Clinical Edge

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Gun ownership practices linked to soldier suicide risk

Key clinical point: Gun ownership and storage practices among U.S. Army soldiers are associated with risk of suicide.

Major finding: U.S. soldiers who keep a loaded gun at home with ammunition and carry in public have fourfold higher odds of suicide.

Study details: Case-control study of 135 Army soldier suicides, 137 matched controls, and 118 soldiers who had experienced suicidal ideation.

Disclosures: The study was supported by the U.S. Department of the Army, U.S. Department of Defense, U.S. Department of Health & Human Services, National Institutes of Health, and National Institute of Mental Health. One author declared grants from the Military Suicide Research Consortium outside the submitted work, and one author declared support, consultancies, and advisory board positions with the pharmaceutical industry, and co-ownership of a mental health market research firm. No other conflicts of interest were declared.


Dempsey CL et al. JAMA Netw Open. 2019 Jun 7. doi: 10.1001/jamanetworkopen.2019.5383.


These findings add to the growing body of evidence that firearm-related behaviors, beyond just gun ownership, may influence suicide risk, and support the most evidence-based and conceptually sound recommendation for suicide prevention, which is to remove the firearm from the home.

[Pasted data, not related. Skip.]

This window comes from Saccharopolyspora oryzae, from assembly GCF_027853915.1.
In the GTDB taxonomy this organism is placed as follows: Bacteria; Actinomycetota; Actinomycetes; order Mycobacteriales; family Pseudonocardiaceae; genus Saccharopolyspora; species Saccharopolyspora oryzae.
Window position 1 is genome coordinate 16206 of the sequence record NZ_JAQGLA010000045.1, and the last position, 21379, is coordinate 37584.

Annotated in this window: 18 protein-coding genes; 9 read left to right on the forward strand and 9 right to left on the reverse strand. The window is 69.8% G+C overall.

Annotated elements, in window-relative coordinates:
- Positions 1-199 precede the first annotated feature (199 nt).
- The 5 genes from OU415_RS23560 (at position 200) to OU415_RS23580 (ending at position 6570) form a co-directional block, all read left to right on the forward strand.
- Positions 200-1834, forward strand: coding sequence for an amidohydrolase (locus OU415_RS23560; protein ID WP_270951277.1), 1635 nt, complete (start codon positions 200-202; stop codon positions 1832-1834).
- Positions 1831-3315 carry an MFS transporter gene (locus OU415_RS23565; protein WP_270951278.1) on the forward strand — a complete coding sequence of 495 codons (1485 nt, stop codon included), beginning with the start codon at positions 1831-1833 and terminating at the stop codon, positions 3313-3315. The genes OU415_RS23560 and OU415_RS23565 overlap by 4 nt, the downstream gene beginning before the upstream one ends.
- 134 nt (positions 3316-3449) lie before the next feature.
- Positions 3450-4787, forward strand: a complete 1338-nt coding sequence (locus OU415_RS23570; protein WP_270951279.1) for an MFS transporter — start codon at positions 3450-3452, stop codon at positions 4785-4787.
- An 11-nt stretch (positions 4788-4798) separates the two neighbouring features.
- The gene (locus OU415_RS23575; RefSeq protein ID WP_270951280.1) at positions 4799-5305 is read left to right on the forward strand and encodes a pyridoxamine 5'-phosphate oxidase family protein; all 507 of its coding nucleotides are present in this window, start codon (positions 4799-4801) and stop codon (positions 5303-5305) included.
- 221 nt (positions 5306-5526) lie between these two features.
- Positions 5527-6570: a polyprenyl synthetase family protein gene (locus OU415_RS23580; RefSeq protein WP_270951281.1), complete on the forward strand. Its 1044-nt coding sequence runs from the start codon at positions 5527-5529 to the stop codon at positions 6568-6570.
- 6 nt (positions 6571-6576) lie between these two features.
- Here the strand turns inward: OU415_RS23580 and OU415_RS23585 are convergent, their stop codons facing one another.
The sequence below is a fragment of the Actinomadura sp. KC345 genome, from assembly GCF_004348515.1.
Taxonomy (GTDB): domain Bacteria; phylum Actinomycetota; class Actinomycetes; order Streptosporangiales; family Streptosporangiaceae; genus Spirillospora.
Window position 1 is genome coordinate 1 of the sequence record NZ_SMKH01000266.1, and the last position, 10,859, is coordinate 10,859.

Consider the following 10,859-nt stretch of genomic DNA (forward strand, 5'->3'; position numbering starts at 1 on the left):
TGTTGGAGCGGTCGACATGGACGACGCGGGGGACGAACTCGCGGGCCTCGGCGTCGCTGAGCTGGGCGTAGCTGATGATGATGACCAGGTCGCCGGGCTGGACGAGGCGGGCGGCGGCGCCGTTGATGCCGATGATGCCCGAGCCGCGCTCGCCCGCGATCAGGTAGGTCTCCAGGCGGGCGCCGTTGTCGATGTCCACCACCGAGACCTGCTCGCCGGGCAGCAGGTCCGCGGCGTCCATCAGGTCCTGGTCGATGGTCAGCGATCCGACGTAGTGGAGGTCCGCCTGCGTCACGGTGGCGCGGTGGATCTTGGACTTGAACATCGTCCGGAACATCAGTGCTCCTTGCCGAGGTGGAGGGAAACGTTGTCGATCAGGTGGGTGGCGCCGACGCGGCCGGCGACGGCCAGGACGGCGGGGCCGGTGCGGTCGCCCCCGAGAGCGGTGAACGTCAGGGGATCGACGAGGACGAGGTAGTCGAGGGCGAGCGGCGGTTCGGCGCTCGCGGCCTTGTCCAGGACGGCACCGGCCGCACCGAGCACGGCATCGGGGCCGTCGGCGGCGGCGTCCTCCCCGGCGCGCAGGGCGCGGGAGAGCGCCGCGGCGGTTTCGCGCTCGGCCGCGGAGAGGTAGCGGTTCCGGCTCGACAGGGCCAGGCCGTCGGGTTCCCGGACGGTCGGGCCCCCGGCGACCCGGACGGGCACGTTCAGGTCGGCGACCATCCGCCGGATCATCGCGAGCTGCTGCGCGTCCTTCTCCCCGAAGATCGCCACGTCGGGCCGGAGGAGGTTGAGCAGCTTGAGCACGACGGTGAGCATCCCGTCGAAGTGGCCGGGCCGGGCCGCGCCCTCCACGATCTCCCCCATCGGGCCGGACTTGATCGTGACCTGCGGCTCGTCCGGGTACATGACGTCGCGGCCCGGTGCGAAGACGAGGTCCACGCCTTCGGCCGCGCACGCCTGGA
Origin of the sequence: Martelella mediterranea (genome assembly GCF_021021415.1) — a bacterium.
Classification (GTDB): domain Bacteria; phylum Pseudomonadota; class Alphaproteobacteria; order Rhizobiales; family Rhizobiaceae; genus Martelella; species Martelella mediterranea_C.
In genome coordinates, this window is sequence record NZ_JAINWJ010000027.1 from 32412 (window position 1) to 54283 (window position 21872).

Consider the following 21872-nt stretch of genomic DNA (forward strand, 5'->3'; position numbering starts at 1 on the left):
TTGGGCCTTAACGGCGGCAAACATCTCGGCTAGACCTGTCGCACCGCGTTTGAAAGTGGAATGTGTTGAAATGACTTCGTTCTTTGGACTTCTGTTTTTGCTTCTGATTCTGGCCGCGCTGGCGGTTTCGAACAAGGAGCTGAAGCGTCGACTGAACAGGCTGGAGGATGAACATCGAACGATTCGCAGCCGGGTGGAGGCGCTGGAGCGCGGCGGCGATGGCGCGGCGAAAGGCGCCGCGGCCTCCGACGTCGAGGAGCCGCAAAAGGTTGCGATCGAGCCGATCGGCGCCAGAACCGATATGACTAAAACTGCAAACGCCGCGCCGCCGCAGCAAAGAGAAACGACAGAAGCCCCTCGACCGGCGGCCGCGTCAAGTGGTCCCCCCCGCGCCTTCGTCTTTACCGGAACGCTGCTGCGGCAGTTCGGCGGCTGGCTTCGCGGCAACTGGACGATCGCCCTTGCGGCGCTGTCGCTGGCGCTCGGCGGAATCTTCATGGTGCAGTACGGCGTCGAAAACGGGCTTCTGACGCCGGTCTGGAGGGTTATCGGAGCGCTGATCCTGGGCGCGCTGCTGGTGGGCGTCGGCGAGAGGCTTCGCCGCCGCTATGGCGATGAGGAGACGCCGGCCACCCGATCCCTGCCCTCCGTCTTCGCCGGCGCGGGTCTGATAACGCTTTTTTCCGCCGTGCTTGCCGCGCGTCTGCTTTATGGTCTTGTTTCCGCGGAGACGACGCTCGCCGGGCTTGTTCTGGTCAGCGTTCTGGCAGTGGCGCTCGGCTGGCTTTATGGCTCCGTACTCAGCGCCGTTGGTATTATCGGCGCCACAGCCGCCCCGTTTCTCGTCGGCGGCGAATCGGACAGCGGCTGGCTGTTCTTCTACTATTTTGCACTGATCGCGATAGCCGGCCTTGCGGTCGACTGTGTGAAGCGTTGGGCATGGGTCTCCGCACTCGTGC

There are some limitations to this study. For example, the validity of the “psychological autopsy” approach used in the study has not been determined, and there is also a question mark over the accuracy of family members’ reports about gun ownership and storage practices. Despite this, the study provides support for recommendations for a change in firearm behaviors to reduce the risk of suicide.

Joseph A. Simonetti, MD, MPH, is affiliated with the Rocky Mountain Mental Illness, Research, Education and Clinical Center for Suicide Prevention at the Rocky Mountain Regional VA Medical Center, Aurora, Colo. Ali Rowhani-Rahbar, MD, MPH, PhD, is affiliated with the Harborview Injury Prevention and Research Center at the University of Washington, Seattle. Those comments are adapted from an accompanying editorial (JAMA Netw Open. 2019. Jun 7. doi: 10.1001/jamanetworkopen.2019.5400). No conflicts of interest were declared.